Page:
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Shell beats estimates amid $1.9 bn writedown on U.S. gas

Eduard Gismatullin

THE HAGUE, Netherlands (Bloomberg) -- Royal Dutch Shell Plc beat analyst second-quarter earnings estimates while pushing ahead with a restructuring program that saw it write off about $1.9 billion in U.S. gas assets.

Profit excluding one-time items and inventory changes gained 33% to $6.1 billion from $4.6 billion a year earlier partly on higher U.S. energy prices, The Hague-based Shell said July 31 in a statement. That beat the $5.6 billion average estimate of 18 analysts surveyed by Bloomberg.

“The impairments we have announced today in Upstream Americas reflect the restructuring of Shell’s resources plays portfolio,” CEO Ben van Beurden said in the statement. “We are taking firm actions to improve Shell’s capital efficiency by selling selected assets and making tougher project decisions.”

Van Beurden, who took over from Peter Voser at the start of the year, is accelerating asset disposals and reviewing spending plans to win investor support. He returned Shell’s operations to profit in the Americas this year, where the company is deploying about $80 billion.

Shell shares rose as much as 2.7%, the biggest intraday gain since April 30, and were up 2.5% at 2,443 pence at 8:18 a.m. in London.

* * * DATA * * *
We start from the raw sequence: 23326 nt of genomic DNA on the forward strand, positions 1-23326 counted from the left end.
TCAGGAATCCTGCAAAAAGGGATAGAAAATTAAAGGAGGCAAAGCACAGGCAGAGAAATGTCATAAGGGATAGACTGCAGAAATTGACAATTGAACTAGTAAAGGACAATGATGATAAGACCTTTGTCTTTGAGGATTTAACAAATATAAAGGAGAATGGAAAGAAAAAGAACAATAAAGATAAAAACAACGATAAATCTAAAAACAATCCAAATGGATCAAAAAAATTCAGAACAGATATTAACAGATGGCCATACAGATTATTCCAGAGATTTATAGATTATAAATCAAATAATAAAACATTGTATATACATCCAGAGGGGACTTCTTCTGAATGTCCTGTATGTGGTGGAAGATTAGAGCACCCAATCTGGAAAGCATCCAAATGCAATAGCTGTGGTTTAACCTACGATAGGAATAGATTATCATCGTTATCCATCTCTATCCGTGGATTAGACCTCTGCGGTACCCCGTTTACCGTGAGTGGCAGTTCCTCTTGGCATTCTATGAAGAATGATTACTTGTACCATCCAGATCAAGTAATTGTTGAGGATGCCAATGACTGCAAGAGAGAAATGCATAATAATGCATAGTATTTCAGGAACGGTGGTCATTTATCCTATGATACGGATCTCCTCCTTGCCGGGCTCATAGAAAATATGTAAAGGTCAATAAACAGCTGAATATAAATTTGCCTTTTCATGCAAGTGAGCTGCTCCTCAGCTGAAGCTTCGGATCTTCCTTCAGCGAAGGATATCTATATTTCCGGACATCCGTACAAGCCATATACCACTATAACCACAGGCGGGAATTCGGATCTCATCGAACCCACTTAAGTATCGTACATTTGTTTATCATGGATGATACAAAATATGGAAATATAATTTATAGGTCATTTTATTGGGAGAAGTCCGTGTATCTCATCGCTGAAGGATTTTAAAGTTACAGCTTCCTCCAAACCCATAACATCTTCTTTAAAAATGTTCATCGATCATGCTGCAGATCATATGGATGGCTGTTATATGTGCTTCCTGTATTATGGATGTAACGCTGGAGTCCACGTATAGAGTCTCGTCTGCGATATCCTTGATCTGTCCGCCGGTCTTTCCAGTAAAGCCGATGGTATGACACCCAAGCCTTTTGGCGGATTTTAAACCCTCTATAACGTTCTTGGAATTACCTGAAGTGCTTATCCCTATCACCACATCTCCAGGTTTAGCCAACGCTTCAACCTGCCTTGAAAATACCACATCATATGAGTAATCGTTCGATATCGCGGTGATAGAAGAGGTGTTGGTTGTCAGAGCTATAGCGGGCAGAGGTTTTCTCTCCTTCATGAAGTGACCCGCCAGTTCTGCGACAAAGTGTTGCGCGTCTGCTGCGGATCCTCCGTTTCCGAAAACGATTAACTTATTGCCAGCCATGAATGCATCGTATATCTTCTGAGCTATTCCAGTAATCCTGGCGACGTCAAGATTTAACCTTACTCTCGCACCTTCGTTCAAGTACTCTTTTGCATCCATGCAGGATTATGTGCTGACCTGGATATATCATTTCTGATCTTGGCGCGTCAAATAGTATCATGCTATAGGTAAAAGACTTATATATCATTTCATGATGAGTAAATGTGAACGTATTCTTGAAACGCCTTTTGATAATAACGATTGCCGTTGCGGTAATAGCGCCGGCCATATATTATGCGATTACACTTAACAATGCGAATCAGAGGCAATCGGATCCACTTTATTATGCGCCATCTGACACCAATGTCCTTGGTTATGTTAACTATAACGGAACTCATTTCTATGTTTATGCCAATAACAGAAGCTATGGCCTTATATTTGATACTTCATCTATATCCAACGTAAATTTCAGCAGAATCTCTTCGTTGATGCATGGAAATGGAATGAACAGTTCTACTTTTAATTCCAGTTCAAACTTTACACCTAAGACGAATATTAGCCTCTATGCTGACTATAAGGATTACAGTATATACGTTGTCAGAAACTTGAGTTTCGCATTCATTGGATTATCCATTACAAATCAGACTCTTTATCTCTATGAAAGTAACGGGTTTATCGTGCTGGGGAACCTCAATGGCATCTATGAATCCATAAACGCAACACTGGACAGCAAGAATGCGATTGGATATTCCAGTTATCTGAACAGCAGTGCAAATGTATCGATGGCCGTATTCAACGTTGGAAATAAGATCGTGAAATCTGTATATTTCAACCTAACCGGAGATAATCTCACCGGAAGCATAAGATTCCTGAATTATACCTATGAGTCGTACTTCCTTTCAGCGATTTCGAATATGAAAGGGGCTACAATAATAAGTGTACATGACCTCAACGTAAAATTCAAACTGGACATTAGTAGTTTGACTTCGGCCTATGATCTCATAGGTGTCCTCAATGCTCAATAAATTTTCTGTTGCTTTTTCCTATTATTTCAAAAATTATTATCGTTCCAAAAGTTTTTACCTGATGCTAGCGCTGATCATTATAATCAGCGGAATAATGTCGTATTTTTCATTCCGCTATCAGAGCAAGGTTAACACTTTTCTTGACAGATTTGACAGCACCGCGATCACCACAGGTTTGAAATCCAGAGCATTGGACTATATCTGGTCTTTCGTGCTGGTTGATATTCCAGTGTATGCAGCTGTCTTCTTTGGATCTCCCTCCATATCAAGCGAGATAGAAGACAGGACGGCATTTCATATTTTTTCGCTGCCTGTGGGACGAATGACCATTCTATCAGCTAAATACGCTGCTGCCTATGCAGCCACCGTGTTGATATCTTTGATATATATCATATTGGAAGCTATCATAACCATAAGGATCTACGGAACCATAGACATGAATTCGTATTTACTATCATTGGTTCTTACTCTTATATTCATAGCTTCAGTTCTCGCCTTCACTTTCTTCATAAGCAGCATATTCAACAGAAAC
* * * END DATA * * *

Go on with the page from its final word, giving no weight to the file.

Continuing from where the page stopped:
The U.S. gas charge was partly offset by Shell’s disposal of stakes in Australia’s Woodside Petroleum Ltd. and Wheatstone LNG project, the Anglo-Dutch company said. It made a $570 million profit in producing projects in the Americas in the second quarter excluding the impairments, Shell spokesman Jonathan French said by phone.

The company wrote off $2.1 billion in “liquids-rich shales properties in North America” in the second quarter last year.

Higher Prices

U.S. natural gas prices rose 14% and oil climbed 9.4% in the second quarter from last year on higher demand for fuels.

Net income advanced to $5.3 billion from $1.7 billion a year earlier, according to Shell’s statement. The company pumped 3.077 MMboed in the quarter, compared with 3.062 MMboed a year earlier.

BP Plc this week said second-quarter adjusted profit rose 34% after the London-based company started new projects in the Gulf of Mexico and Angola. France’s Total SA said earnings fell 12% amid record low production and a slump in refining margins.

Exxon Mobil Corp. based in Irving, Texas and Houston-based ConocoPhillips report later today.

‘Fix or Divest’

“The new CEO set a multi-year journey at Shell to improve returns,” Bertrand Hodee, an analyst at Raymond James Financials Inc. in Paris, said before the earnings release. “Within the ‘Fix or Divest’ approach, we expect more write-offs” and “tough portfolio choices on development options.”

Van Beurden has already completed about $8 billion in assets sales this year. Shell has set a disposal program of about $15 billion through 2015.

“We have completed a new bottom-up review of our portfolio and strategy,” in Americas’ producing projects, Shell said. “Major divestments of non-core liquids-rich shales positions are now complete.”

In Canada, it agreed to sell its holdings in the Burnt Timber, Hunter Valley and Panther River gas fields and local pipelines to CQ Energy Partnership for about $50 million, Shell said.

The company also named Harry Brekelmans as projects and technology director, taking over from Matthias Bichsel, with effect from Oct. 1.

07/31/2014

 

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